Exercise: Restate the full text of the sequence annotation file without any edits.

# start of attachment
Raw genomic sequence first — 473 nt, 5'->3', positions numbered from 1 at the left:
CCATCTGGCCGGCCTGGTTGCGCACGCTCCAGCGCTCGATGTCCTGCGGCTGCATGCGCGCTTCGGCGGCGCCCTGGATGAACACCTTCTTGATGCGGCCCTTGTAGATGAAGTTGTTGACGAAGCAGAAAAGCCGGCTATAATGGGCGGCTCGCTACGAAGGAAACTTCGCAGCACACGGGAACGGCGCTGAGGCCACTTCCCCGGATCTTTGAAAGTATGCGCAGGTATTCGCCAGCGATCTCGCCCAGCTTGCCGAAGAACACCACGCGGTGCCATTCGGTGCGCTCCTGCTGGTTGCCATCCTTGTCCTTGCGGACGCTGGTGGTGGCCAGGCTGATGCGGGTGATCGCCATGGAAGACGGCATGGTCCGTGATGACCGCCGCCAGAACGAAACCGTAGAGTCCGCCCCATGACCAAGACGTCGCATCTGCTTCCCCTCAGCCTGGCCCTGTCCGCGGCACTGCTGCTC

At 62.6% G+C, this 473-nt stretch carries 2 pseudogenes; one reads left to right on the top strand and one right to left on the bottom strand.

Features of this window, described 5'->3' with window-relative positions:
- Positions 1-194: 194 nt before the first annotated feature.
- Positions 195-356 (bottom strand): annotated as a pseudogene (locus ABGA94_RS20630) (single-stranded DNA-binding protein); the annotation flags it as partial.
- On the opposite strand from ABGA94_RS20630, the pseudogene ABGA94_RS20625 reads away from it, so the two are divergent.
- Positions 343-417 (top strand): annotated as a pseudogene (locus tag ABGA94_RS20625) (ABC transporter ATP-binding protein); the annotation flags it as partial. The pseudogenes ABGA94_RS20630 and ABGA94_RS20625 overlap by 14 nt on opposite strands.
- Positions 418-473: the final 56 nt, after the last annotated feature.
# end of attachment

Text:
Raw genomic sequence first — 473 nt, 5'->3', positions numbered from 1 at the left:
CCATCTGGCCGGCCTGGTTGCGCACGCTCCAGCGCTCGATGTCCTGCGGCTGCATGCGCGCTTCGGCGGCGCCCTGGATGAACACCTTCTTGATGCGGCCCTTGTAGATGAAGTTGTTGACGAAGCAGAAAAGCCGGCTATAATGGGCGGCTCGCTACGAAGGAAACTTCGCAGCACACGGGAACGGCGCTGAGGCCACTTCCCCGGATCTTTGAAAGTATGCGCAGGTATTCGCCAGCGATCTCGCCCAGCTTGCCGAAGAACACCACGCGGTGCCATTCGGTGCGCTCCTGCTGGTTGCCATCCTTGTCCTTGCGGACGCTGGTGGTGGCCAGGCTGATGCGGGTGATCGCCATGGAAGACGGCATGGTCCGTGATGACCGCCGCCAGAACGAAACCGTAGAGTCCGCCCCATGACCAAGACGTCGCATCTGCTTCCCCTCAGCCTGGCCCTGTCCGCGGCACTGCTGCTC

At 62.6% G+C, this 473-nt stretch carries 2 pseudogenes; one reads left to right on the top strand and one right to left on the bottom strand.

Features of this window, described 5'->3' with window-relative positions:
- Positions 1-194: 194 nt before the first annotated feature.
- Positions 195-356 (bottom strand): annotated as a pseudogene (locus ABGA94_RS20630) (single-stranded DNA-binding protein); the annotation flags it as partial.
- On the opposite strand from ABGA94_RS20630, the pseudogene ABGA94_RS20625 reads away from it, so the two are divergent.
- Positions 343-417 (top strand): annotated as a pseudogene (locus tag ABGA94_RS20625) (ABC transporter ATP-binding protein); the annotation flags it as partial. The pseudogenes ABGA94_RS20630 and ABGA94_RS20625 overlap by 14 nt on opposite strands.
- Positions 418-473: the final 56 nt, after the last annotated feature.